respective talents, securing their cooperation, inciting their interest in our station 
and having them leave us with the attitude that they wish to perform for us again. 
To personalize, to dignify and to heighten the standards of our station means much 
to patients, and has also helped to secure the definite interest of many Worcester 
musicians. To hear a program from our own station is emphatically better than an 
outside program provided the talent is good. The tonal production is better, and 
most important of all when patients hear, "This is WSH your own station" they 
know someone has come several miles to favor them with a program — obviously 
the interest is greater than in some vague outside program. Since September 1,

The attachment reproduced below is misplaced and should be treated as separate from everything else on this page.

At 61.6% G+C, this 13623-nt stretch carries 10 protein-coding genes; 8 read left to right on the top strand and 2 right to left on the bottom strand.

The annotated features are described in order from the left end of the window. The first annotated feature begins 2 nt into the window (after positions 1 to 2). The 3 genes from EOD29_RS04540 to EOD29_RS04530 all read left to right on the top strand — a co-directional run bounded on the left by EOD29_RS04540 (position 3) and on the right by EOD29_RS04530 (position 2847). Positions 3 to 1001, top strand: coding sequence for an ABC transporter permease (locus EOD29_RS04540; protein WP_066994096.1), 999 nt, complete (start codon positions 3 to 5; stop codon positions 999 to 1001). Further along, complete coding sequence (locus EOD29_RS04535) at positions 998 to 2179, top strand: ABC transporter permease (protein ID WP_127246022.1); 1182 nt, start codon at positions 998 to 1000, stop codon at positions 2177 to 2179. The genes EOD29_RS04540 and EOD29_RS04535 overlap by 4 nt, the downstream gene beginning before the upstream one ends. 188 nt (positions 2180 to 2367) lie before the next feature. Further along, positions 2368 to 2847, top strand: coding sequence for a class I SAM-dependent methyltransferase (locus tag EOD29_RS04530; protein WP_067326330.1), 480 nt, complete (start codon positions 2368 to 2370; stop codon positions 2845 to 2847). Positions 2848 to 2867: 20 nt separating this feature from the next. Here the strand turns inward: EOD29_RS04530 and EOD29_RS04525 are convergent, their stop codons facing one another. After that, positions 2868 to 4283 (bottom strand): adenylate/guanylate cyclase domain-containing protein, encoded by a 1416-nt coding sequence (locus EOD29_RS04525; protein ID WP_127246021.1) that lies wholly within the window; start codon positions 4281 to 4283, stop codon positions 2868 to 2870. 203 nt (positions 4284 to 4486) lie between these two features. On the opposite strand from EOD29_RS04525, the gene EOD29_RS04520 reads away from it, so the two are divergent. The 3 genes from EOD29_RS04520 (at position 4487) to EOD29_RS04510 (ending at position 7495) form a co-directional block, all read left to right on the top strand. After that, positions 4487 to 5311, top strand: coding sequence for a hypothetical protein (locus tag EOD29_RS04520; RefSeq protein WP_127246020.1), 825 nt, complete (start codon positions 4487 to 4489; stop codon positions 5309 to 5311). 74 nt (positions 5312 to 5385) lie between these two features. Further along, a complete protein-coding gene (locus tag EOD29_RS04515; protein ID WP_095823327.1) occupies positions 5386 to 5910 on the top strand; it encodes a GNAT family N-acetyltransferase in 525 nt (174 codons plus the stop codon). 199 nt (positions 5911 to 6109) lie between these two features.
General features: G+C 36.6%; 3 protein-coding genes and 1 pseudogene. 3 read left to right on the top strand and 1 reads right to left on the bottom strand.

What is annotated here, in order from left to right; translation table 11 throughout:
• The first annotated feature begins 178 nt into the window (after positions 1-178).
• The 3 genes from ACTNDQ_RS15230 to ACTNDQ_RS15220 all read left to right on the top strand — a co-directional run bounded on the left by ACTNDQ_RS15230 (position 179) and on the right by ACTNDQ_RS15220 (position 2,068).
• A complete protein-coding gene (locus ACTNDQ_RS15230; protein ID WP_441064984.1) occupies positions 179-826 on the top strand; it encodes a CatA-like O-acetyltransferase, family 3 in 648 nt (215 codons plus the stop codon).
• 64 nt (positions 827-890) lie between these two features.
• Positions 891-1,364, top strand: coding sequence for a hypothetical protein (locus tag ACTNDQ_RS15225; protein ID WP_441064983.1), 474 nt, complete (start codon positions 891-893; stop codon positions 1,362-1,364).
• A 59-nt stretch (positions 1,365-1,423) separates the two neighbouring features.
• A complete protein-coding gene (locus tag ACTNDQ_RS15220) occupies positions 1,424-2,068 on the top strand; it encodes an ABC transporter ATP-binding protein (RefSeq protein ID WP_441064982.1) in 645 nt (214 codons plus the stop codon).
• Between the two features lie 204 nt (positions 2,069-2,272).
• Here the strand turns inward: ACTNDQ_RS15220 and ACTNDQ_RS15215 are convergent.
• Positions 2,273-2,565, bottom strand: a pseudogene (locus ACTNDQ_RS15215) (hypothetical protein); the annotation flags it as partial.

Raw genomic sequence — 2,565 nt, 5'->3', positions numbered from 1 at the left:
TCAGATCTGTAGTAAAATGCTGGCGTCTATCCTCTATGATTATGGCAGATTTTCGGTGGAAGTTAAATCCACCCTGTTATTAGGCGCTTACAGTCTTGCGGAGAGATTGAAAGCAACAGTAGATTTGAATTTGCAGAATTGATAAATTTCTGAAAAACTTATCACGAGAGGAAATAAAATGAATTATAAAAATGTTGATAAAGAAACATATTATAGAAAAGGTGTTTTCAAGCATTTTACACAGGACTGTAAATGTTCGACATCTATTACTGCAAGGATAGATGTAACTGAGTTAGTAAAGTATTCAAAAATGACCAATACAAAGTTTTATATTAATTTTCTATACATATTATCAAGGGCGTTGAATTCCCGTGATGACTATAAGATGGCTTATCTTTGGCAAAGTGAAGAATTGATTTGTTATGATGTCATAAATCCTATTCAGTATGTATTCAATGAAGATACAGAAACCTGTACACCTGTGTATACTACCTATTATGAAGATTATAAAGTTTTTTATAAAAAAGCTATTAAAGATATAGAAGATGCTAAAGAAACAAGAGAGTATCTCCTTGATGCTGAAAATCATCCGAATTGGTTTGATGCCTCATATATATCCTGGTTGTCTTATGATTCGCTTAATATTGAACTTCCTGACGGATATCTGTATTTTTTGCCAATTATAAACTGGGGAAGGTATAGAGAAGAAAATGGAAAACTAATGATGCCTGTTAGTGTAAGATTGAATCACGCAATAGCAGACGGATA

1932, there have been over a hundred programs given to the hospital by vocalists 
and instrumentalists from Worcester and Boston over our Station, WSH. Since 
January 1, 1932, we have sent 1,940 programs to the hospital from our own studio. 

Of these programs I mention a few of outstanding significance. Once a week 
the Superintendent speaks to the admission v/ards giving a series of four talks as 
follows: "On Entering the Hospital," "The Legal Aspects of Mental Disease," 
"The Treatment of Mental Disease," and "On Leaving the Hospital." Twice 
during the year the superintendent has also given a series of talks on the various 
types of mental disease. A series of talks on the Religions of Mankind were 
presented by the hospital chaplain. A series of short talk6 "On the Care of your 
Teeth" was featured by the hospital dentist. The head of the medical department 
presented several programs dealing with the care of the body. The occupational 
therapists for eight weeks told of various phases of their work and asked "What